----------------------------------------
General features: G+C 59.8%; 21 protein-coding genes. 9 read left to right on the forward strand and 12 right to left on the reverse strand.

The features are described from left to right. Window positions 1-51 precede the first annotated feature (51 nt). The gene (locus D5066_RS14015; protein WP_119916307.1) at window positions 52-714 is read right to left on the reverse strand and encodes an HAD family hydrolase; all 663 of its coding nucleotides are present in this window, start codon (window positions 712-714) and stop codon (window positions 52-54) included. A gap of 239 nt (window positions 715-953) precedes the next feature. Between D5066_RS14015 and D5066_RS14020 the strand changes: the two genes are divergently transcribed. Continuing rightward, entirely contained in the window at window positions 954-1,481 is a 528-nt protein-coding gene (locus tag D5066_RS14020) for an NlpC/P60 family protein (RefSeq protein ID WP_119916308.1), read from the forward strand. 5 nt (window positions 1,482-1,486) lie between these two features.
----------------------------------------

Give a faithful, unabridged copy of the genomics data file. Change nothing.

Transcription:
General features: G+C 59.8%; 21 protein-coding genes. 9 read left to right on the forward strand and 12 right to left on the reverse strand.

The features are described from left to right. Window positions 1-51 precede the first annotated feature (51 nt). The gene (locus D5066_RS14015; protein WP_119916307.1) at window positions 52-714 is read right to left on the reverse strand and encodes an HAD family hydrolase; all 663 of its coding nucleotides are present in this window, start codon (window positions 712-714) and stop codon (window positions 52-54) included. A gap of 239 nt (window positions 715-953) precedes the next feature. Between D5066_RS14015 and D5066_RS14020 the strand changes: the two genes are divergently transcribed. Continuing rightward, entirely contained in the window at window positions 954-1,481 is a 528-nt protein-coding gene (locus tag D5066_RS14020) for an NlpC/P60 family protein (RefSeq protein ID WP_119916308.1), read from the forward strand. 5 nt (window positions 1,482-1,486) lie between these two features.